Bezos takes another shot at Biden on inflation: It ‘most hurts the least affluent’

Amazon founder Jeff Bezos took to Twitter on Sunday to again criticize the Biden administration’s approach to inflation, accusing it of injecting “even more stimulus into an already over-heated economy” and asserting that inflation is most harmful to the poor.

“Only [U.S. Sen. Joe] Manchin saved them from themselves,” Bezos tweeted, speaking of U.S. President Joe Biden’s nearly $2 trillion COVID-19 bill, passed last year, and the role Manchin took in limiting aid. “Inflation is a regressive tax that most hurts the least affluent. Misdirection doesn’t help the country.”

Bezos’ statement accompanied a retweet of a Saturday tweet by the Neoliberal Project that said the United States’ deficit “is decreasing because we’re not doing pandemic aid anymore, and federal receipts are up because of inflation. Congress, or the Biden administration, didn’t do anything to lower the deficit.”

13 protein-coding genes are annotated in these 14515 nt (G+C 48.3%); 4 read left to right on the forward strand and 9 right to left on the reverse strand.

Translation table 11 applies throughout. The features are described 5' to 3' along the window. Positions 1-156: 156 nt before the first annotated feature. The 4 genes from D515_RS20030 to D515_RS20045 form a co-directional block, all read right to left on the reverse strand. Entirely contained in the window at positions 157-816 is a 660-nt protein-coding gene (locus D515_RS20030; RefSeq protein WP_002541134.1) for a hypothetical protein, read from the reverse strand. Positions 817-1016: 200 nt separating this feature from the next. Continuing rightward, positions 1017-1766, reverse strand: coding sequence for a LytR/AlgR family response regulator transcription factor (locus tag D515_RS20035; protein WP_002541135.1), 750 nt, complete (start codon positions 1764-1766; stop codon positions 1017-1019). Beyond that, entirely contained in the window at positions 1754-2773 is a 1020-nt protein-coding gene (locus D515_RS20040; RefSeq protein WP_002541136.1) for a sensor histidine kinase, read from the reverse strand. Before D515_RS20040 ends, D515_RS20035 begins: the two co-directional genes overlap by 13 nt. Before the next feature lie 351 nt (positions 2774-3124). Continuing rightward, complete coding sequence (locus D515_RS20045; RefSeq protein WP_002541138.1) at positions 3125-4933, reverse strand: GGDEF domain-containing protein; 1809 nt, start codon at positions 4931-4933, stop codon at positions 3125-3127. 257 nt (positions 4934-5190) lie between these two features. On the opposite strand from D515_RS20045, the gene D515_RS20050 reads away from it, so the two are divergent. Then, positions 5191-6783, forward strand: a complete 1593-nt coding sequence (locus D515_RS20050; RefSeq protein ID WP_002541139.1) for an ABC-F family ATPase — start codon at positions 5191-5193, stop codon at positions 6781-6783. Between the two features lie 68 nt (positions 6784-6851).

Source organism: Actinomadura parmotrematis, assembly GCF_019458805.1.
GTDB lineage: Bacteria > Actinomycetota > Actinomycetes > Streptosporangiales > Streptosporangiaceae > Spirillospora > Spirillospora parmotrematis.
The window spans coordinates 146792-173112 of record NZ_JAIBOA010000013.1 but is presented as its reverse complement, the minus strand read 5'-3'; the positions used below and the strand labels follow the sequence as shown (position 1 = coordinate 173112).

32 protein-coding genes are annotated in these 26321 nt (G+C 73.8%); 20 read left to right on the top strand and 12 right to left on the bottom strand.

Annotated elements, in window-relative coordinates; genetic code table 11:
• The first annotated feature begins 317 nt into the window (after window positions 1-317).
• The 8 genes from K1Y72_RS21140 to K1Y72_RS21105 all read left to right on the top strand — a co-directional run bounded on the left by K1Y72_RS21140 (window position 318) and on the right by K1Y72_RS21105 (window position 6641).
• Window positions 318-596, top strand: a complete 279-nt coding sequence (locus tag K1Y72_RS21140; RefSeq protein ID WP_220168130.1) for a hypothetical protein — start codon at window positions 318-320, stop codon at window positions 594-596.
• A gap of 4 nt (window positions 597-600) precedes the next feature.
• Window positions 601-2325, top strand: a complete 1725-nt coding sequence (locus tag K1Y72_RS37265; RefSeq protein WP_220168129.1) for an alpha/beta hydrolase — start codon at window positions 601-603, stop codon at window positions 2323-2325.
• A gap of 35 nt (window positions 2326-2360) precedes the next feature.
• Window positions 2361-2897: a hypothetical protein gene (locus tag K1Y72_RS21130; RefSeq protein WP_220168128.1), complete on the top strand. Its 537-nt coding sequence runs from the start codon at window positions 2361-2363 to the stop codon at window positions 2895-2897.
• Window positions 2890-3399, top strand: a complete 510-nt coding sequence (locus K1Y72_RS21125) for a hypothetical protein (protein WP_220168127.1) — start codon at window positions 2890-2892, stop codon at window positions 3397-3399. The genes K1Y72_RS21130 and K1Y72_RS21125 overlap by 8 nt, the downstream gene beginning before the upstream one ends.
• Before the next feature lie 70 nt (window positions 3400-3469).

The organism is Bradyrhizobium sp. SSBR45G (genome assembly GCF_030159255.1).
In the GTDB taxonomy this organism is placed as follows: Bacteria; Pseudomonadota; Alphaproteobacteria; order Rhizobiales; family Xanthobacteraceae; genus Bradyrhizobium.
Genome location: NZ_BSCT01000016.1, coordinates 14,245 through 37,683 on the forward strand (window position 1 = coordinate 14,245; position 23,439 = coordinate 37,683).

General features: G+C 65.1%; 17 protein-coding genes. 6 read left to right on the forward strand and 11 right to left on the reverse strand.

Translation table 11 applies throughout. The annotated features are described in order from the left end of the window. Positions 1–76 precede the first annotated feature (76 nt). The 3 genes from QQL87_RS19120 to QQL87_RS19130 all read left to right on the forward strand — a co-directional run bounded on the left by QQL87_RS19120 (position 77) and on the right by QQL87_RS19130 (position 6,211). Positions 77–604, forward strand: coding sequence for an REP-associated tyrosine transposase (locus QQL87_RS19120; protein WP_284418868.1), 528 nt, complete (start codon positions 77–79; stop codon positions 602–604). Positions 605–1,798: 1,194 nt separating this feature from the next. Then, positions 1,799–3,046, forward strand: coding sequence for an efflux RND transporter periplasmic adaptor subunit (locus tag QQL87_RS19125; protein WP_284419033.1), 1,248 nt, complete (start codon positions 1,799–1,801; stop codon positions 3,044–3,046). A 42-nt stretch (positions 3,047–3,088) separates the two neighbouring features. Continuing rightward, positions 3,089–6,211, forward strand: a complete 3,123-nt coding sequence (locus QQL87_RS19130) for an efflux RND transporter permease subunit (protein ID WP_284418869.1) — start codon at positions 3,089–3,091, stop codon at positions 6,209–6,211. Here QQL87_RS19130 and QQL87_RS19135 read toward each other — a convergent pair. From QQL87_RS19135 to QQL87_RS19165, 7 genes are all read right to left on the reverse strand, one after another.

That tweet was a response to a Saturday tweet by President Joe Biden stating that the U.S. is on track to cut the deficit by $1.5 trillion this year.

“It matters to families, because reducing the deficit is one of the main ways we can ease inflationary pressures,” Biden tweeted.

On Friday Bezos accused Biden on Twitter of “misdirection” for saying that inflation could be curbed by making wealthy corporations “pay their fair share.”

“The newly created Disinformation Board should review this tweet, or maybe they need to form a new Non Sequitur Board instead,” Bezos tweeted, a reference to the Department of Homeland Security’s Disinformation Governance Board, announced last month. “Raising corp taxes is fine to discuss. Taming inflation is critical to discuss. Mushing them together is just misdirection.”

Manchin, often referred to as a centrist or conservative Democrat, has been accused of blocking key aspects of the Biden administration’s agenda. Among other accomplishments, he insisted that COVID stimulus checks be denied to childless single filers earning $80,000 or above, rather than $100,000 or above.

More recently, he voted with Republicans to block a bill that would have codified abortion rights. That bill failed, 49-51.

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